Example #2: There are many different kinds of problems that need comic solution. A classic Dudley Moore sketch has Dudley playing a one-legged man trying to audition for the role of Tarzan. The director, rather than being blunt with the actor, finds more and more roundabout ways to say what he means without insulting him. And so, at the end of the sketch, it has come down to this, “Your right leg, I like,” he assures him. “It’s a lovely leg for the role.” “I see.” “The second I saw it coming, I said, ‘Hello! What a lovely leg for the role!’ I’ve got nothing against your right leg.” “Ah!” “The trouble is, neither have you.” (Yes, this is a joke, and a good one. There is no aversion to jokes in comedy, it’s simply that comedy isn’t all jokes. This sketch has many more laughs than it does jokes because of the comic element, which continues thus,) The director: “Mind you, you score over a man with no legs at all. If a legless man came in here demanding the role, I’d have no hesitation in saying: ‘Go away! Hop off!’” Dudley is inspired by this, “So there’s still hope?” “Yes, there is still hope. If we get no two-legged artistes in here within, say, the next eighteen months, there is every chance that you, a uni-dexter, are the very type of artiste we shall be attempting to contact at this agency.”

Example #3: Let’s do something complicated here. Let’s take a complex scene with comic problem-solving and analyze it according to the comic elements we have learned so far.

Remember Seinfeld? George, a bona fide comic character, had a date with a woman he likes. When she invited him up for coffee, he refused, saying he doesn’t drink coffee late at night, it keeps him up. The next day, he’s in comic distress. And he has a problem (what do I do now to get her to like me?). He will of course find justification to solve it in as roundabout a way as possible. Elaine, in this scene, is the voice of reason (bounce the comic character with the comic solution against the voice of reason, and it’ll be funny).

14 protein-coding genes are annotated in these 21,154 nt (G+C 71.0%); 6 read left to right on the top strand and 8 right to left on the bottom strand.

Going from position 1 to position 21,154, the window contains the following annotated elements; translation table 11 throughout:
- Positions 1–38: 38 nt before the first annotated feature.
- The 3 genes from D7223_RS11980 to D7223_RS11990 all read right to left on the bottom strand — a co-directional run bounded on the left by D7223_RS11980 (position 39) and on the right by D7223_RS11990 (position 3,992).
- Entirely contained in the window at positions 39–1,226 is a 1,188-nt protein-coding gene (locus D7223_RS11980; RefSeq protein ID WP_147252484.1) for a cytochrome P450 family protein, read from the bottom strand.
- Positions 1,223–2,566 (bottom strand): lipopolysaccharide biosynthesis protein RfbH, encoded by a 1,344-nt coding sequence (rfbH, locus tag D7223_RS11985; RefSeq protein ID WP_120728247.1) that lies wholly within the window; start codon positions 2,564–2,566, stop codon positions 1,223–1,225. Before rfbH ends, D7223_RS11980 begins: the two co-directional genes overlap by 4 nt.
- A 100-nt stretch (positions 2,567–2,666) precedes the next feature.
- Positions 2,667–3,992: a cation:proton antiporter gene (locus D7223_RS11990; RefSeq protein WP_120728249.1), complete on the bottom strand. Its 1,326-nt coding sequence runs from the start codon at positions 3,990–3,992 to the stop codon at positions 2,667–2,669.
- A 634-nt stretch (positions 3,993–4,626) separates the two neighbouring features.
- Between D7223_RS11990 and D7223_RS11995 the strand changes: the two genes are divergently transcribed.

Let’s analyze the dialogue.

Elaine (the voice of reason): “It’s all in your head. All she knows is she had a good time. I think you should call her.” (This is the solution that’s a straight line between two dots. No comic character will go for it. ) George: “I can’t call her, it’s too soon. I’m planning a Wednesday call.” Elaine: “Why? I love it when guys call me the next day.” (Voice of reason.) George: “Of course you do. But you’re imagining a guy you like. Not a guy that goes ‘No, I don’t drink coffee late at night.’” (Everything George does, from his reaction, to the way he sees things, to the way he expresses himself, to the way he expresses himself, is exaggerated (comedy element #1)). He continues, “If I call her now she’s going to think I’m too needy. Women don’t want to see need. They want a take-charge guy, a colonel, a Kaiser, a czar.” (Exaggeration in performance, phrasing, and attitude. Keeping him the voice of unreason.) Elaine: “All she’ll think is that you like her!” (Voice of reason. As she grows more and more exasperated with George, the writers and actors make sure that the comic element advances.) George: “That’s exactly what I’m trying to avoid!” (A roundabout solution, see? That’s comedy element #4. Also, needless to say, he gives an exaggerated response.) Elaine: “She wants you to like her!” George: “Yes, she wants me to like her. If she likes me. But she doesn’t like me.” (First of all, the phrasing exaggerates the absurd in the way he sees things. Secondly, the way he sees things is so convoluted that it leaves him no choice but to find roundabout ways to solve problems. Lastly, his distress and the way he sees things, is real. We know it from our lives, and, at the same time, it is completely illogical. This is where the purpose of comedy comes in: to teach us how to act more intelligently. If there wasn’t a seed of truth there, it wouldn’t have been as funny.) Elaine: “I don’t know what your parents did to you.” (This is a comic distress line (comedy element #3), much like ‘We’re gonna need a bigger boat’. She witnesses a human tragedy, a tortured soul, and this is how she solves her own distress, on the wrong thing. These kinds of zingers in response to something real is one way to spot comic distress.)  

In Conclusion

Comic problem-solving, like many things in comedy, is a concept you have to get used to. You have to learn how to think in a roundabout way regarding every problem that arises. You have to watch dozens and dozens of hours of comedy and see whenever each of the comic elements we discuss crops up. And you have to then learn and do original comic problem-solving by yourselves.

There’s still one more basic element of comedy that we haven’t covered. We’re going to talk about it next week.